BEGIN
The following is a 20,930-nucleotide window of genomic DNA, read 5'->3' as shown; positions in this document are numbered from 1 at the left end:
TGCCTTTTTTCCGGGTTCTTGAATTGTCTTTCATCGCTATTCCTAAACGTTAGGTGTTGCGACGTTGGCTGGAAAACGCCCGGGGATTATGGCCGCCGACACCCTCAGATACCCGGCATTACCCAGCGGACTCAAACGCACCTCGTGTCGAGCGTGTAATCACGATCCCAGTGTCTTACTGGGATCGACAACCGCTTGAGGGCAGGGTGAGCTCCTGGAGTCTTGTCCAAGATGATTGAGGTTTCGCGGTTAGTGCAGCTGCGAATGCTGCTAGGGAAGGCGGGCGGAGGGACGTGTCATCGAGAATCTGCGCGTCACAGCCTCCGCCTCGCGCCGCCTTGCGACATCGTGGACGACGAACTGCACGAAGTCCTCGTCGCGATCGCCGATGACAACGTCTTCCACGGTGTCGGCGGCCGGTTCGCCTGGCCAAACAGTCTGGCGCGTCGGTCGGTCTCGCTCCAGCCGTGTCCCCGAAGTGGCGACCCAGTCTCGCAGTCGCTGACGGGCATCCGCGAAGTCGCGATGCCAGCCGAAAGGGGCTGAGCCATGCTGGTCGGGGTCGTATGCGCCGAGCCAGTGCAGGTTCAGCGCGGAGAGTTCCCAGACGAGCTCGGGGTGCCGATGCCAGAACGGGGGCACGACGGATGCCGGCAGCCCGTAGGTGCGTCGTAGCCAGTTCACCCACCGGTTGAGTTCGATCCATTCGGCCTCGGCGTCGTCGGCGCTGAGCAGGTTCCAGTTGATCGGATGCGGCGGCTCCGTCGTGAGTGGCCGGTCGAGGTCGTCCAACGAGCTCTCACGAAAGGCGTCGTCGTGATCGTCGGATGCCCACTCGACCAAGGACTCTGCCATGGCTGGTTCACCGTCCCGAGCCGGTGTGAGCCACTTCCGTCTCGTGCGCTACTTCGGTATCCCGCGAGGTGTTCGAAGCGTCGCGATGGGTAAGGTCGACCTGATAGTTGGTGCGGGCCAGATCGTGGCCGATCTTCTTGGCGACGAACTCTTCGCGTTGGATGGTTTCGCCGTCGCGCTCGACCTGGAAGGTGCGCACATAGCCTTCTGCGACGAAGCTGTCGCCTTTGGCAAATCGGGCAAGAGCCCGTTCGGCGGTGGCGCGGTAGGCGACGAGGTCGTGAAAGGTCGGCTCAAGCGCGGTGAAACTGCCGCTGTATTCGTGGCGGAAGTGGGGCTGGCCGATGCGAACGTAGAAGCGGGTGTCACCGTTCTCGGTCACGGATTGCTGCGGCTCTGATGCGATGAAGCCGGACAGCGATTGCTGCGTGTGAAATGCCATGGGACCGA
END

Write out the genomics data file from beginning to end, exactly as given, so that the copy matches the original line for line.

The following is a 20,930-nucleotide window of genomic DNA, read 5'->3' as shown; positions in this document are numbered from 1 at the left end:
TGCCTTTTTTCCGGGTTCTTGAATTGTCTTTCATCGCTATTCCTAAACGTTAGGTGTTGCGACGTTGGCTGGAAAACGCCCGGGGATTATGGCCGCCGACACCCTCAGATACCCGGCATTACCCAGCGGACTCAAACGCACCTCGTGTCGAGCGTGTAATCACGATCCCAGTGTCTTACTGGGATCGACAACCGCTTGAGGGCAGGGTGAGCTCCTGGAGTCTTGTCCAAGATGATTGAGGTTTCGCGGTTAGTGCAGCTGCGAATGCTGCTAGGGAAGGCGGGCGGAGGGACGTGTCATCGAGAATCTGCGCGTCACAGCCTCCGCCTCGCGCCGCCTTGCGACATCGTGGACGACGAACTGCACGAAGTCCTCGTCGCGATCGCCGATGACAACGTCTTCCACGGTGTCGGCGGCCGGTTCGCCTGGCCAAACAGTCTGGCGCGTCGGTCGGTCTCGCTCCAGCCGTGTCCCCGAAGTGGCGACCCAGTCTCGCAGTCGCTGACGGGCATCCGCGAAGTCGCGATGCCAGCCGAAAGGGGCTGAGCCATGCTGGTCGGGGTCGTATGCGCCGAGCCAGTGCAGGTTCAGCGCGGAGAGTTCCCAGACGAGCTCGGGGTGCCGATGCCAGAACGGGGGCACGACGGATGCCGGCAGCCCGTAGGTGCGTCGTAGCCAGTTCACCCACCGGTTGAGTTCGATCCATTCGGCCTCGGCGTCGTCGGCGCTGAGCAGGTTCCAGTTGATCGGATGCGGCGGCTCCGTCGTGAGTGGCCGGTCGAGGTCGTCCAACGAGCTCTCACGAAAGGCGTCGTCGTGATCGTCGGATGCCCACTCGACCAAGGACTCTGCCATGGCTGGTTCACCGTCCCGAGCCGGTGTGAGCCACTTCCGTCTCGTGCGCTACTTCGGTATCCCGCGAGGTGTTCGAAGCGTCGCGATGGGTAAGGTCGACCTGATAGTTGGTGCGGGCCAGATCGTGGCCGATCTTCTTGGCGACGAACTCTTCGCGTTGGATGGTTTCGCCGTCGCGCTCGACCTGGAAGGTGCGCACATAGCCTTCTGCGACGAAGCTGTCGCCTTTGGCAAATCGGGCAAGAGCCCGTTCGGCGGTGGCGCGGTAGGCGACGAGGTCGTGAAAGGTCGGCTCAAGCGCGGTGAAACTGCCGCTGTATTCGTGGCGGAAGTGGGGCTGGCCGATGCGAACGTAGAAGCGGGTGTCACCGTTCTCGGTCACGGATTGCTGCGGCTCTGATGCGATGAAGCCGGACAGCGATTGCTGCGTGTGAAATGCCATGGGACCGA